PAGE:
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Original article
Perspectives of adolescents on decision making about participation in a biobank study: a pilot study
  1. Petronella Grootens-Wiegers1,2,
  2. Eline G Visser3,
  3. Annemarie M C van Rossum3,
  4. Claudia N van Waardhuizen4,5,6,
  5. Saskia N de Wildt7,8,
  6. Boudewijn Sweep1,
  7. Jos M van den Broek1,
  8. Martine C de Vries9
  1. 1 Department of Science Communication and Society, Leiden University, Leiden, The Netherlands
  2. 2 Committee of Medical Ethics, Leiden University Medical Center, Leiden, The Netherlands
  3. 3 Department of Pediatrics, Division of Infectious Diseases and Immunology, Erasmus MC University Medical Center, Rotterdam, The Netherlands
  4. 4 Theme Sophia, Sector Research Office-Theme Sophia Biobank, Erasmus MC University Medical Center, Rotterdam, The Netherlands
  5. 5 Department of Epidemiology, Erasmus MC University Medical Center, Rotterdam, The Netherlands
  6. 6 Department of Radiology, Erasmus MC University Medical Center, Rotterdam, The Netherlands
  7. 7 Intensive Care and Department of Pediatric Surgery, Erasmus MC University Medical Center, Leiden, The Netherlands
  8. 8 Department of Pharmacology and Toxicology, Radboud University, Nijmegen, The Netherlands
  9. 9 Departments of Pediatrics and Ethics and Health Law, Leiden University Medical Center, Nijmegen, The Netherlands
  1. Correspondence to Dr Petronella Grootens-Wiegers; p.grootens{at}lumc.nl

Abstract

Objectives To be able to truly involve adolescents in decision making about clinical research participation, we need more insight in the perspective of adolescents themselves. To this end, adolescents in an ongoing biobank study were consulted to test a tentative decision assessment tool.

Methods The perspectives of adolescents (n=8) concerning participation in decision making for research participation were explored in interviews with a tentative tool, which covered six topics: information material usage, understanding, disease perceptions, anxiety, decision-making process and role sharing.

Results All adolescents unequivocally expressed the desire to be involved in decision making, but also wanted advice from their parents. The extent of the preferred role of adolescent versus parents varied between individuals. In decision making, adolescents relied on parents for information. More than half hardly used the information material.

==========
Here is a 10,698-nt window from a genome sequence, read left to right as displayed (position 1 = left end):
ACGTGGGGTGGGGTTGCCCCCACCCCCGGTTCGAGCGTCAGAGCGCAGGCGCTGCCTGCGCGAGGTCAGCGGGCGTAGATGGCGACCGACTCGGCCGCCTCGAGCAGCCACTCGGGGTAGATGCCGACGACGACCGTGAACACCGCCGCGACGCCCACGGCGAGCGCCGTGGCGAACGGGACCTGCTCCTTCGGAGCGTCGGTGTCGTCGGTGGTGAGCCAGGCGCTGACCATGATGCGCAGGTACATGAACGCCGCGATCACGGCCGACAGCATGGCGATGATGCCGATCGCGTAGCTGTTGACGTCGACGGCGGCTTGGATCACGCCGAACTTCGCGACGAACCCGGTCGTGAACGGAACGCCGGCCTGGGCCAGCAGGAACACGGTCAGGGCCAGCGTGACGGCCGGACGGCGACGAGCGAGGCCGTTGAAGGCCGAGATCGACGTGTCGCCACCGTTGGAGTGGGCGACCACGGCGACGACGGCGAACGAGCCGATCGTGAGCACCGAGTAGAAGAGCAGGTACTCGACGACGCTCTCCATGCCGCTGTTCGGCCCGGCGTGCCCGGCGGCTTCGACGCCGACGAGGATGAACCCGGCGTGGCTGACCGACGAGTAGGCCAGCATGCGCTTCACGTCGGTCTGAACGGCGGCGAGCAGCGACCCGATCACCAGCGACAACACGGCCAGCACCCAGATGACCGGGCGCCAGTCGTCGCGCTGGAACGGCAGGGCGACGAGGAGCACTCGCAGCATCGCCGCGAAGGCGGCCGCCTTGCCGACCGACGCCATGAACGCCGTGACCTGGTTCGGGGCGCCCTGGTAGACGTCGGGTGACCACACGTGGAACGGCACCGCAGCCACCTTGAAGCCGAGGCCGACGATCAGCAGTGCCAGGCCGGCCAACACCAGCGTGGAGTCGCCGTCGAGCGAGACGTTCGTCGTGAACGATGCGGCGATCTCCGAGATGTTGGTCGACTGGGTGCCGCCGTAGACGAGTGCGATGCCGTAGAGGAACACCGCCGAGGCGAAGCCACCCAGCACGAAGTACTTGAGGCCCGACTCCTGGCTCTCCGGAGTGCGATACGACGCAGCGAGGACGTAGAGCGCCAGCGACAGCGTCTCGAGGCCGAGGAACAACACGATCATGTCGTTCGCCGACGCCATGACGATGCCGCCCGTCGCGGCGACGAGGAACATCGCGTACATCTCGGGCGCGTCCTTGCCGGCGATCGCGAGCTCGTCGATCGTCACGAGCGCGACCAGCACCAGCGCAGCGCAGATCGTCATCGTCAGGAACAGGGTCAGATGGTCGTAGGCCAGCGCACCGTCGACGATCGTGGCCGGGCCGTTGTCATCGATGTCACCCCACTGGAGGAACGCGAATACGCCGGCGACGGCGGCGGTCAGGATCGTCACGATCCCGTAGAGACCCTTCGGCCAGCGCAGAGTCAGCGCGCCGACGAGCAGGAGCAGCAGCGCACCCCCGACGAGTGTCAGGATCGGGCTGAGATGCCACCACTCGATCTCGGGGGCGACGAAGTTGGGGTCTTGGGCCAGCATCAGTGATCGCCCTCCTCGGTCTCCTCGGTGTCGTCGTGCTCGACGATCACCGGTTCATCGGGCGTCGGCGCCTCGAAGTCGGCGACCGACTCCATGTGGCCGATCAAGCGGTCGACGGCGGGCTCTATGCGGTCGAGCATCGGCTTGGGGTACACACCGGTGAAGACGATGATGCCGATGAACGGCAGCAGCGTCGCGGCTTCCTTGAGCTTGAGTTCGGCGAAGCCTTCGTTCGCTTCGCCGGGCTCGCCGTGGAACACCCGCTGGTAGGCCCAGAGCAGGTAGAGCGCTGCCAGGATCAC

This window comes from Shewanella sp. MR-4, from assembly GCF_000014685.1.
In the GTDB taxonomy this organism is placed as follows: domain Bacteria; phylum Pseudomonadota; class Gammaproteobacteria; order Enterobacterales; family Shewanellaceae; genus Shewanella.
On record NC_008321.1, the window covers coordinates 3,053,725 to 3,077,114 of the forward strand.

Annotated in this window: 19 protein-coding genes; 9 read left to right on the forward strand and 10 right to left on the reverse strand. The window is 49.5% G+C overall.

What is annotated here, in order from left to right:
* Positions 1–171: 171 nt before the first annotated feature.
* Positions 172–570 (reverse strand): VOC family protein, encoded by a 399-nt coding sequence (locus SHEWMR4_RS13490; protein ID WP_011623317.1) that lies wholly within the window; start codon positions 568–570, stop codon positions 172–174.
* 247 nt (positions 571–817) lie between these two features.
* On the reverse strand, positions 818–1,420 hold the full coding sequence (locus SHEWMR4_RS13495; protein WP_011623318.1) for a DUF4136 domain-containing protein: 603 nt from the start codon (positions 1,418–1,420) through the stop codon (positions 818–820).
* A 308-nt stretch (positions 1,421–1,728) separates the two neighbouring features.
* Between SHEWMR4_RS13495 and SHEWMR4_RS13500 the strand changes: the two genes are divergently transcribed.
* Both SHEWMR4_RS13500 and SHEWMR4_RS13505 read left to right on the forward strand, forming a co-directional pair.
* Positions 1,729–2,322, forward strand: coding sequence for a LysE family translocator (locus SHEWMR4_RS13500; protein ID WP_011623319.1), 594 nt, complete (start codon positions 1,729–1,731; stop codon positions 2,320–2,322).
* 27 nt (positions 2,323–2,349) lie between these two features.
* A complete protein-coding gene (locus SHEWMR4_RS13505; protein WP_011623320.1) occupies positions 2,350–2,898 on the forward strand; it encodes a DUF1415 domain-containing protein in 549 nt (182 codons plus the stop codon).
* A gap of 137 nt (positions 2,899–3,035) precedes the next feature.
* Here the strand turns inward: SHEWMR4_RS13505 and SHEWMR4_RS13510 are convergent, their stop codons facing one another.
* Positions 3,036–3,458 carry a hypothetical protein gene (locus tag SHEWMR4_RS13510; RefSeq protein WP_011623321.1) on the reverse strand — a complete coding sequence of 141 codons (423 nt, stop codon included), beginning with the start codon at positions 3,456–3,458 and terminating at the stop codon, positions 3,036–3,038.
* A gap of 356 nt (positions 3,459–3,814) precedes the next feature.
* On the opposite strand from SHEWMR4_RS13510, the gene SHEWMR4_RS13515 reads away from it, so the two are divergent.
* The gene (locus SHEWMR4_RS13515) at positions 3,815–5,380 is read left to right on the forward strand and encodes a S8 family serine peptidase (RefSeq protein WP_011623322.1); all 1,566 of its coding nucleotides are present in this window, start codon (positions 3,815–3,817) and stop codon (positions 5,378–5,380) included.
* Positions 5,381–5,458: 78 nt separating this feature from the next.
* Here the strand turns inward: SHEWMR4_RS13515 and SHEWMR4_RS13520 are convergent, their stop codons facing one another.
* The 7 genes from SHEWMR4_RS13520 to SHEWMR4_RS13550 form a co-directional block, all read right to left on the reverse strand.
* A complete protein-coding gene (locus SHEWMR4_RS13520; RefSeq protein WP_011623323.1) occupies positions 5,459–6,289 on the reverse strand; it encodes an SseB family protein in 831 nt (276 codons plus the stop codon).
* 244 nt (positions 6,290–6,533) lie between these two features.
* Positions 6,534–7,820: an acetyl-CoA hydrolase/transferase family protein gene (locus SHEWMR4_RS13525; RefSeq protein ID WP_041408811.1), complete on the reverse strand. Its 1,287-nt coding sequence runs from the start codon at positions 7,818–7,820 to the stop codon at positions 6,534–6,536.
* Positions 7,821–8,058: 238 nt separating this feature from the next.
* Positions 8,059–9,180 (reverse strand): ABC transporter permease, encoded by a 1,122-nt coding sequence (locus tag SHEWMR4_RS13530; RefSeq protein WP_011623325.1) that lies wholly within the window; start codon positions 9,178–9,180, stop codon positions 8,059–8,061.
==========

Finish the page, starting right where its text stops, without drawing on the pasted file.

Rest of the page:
Conclusions Adolescents in our study preferred a shared decision-making process. The extent of sharing varied between individuals. The decision assessment tool was a fruitful starting point to discuss adolescents’ perspectives and may aid in tailoring the situation to the individual to achieve optimal participation practices.

Implications Consulting adolescents about their preferences concerning decision making using the tool will facilitate tailoring of the shared decision-making process and optimising the developing autonomy of minors.

  • patient perspective
  • ethics
  • qualitative research

This is an Open Access article distributed in accordance with the Creative Commons Attribution Non Commercial (CC BY-NC 4.0) license, which permits others to distribute, remix, adapt, build upon this work non-commercially, and license their derivative works on different terms, provided the original work is properly cited and the use is non-commercial. See: http://creativecommons.org/licenses/by-nc/4.0/

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Footnotes

  • Contributors PGW designed the concept of this research and conducted the research, drafted the manuscript and contributed to critical revisions, and shares the accountability for this manuscript. EGV, AMCvR, CNvW and SNdW were involved in the essential design stages of this research and contributed to critical revisions, and approved and share the accountability for this manuscript. BS conducted the research and contributed to critical revisions, and approved and shares the accountability for this manuscript. JMvdB acted as a supervisor of the research and was involved in the draft concept and revisions of the manuscript, and approved and shares the accountability for this manuscript. MCdV acted as a supervisor on the research, helped design the project, provided extensive feedback on the line of reasoning of the draft versions, and approved and shares the accountability for this manuscript.

  • Funding This work was supported by The Netherlands Organisation for Health Research and Development (Project No. 113203016).

  • Competing interests None declared.

  • Patient consent Obtained.

  • Ethics approval Medical Ethics Committee of Erasmus University Medical Center.

  • Provenance and peer review Not commissioned; externally peer reviewed.

  • Data sharing statement No additional data available.

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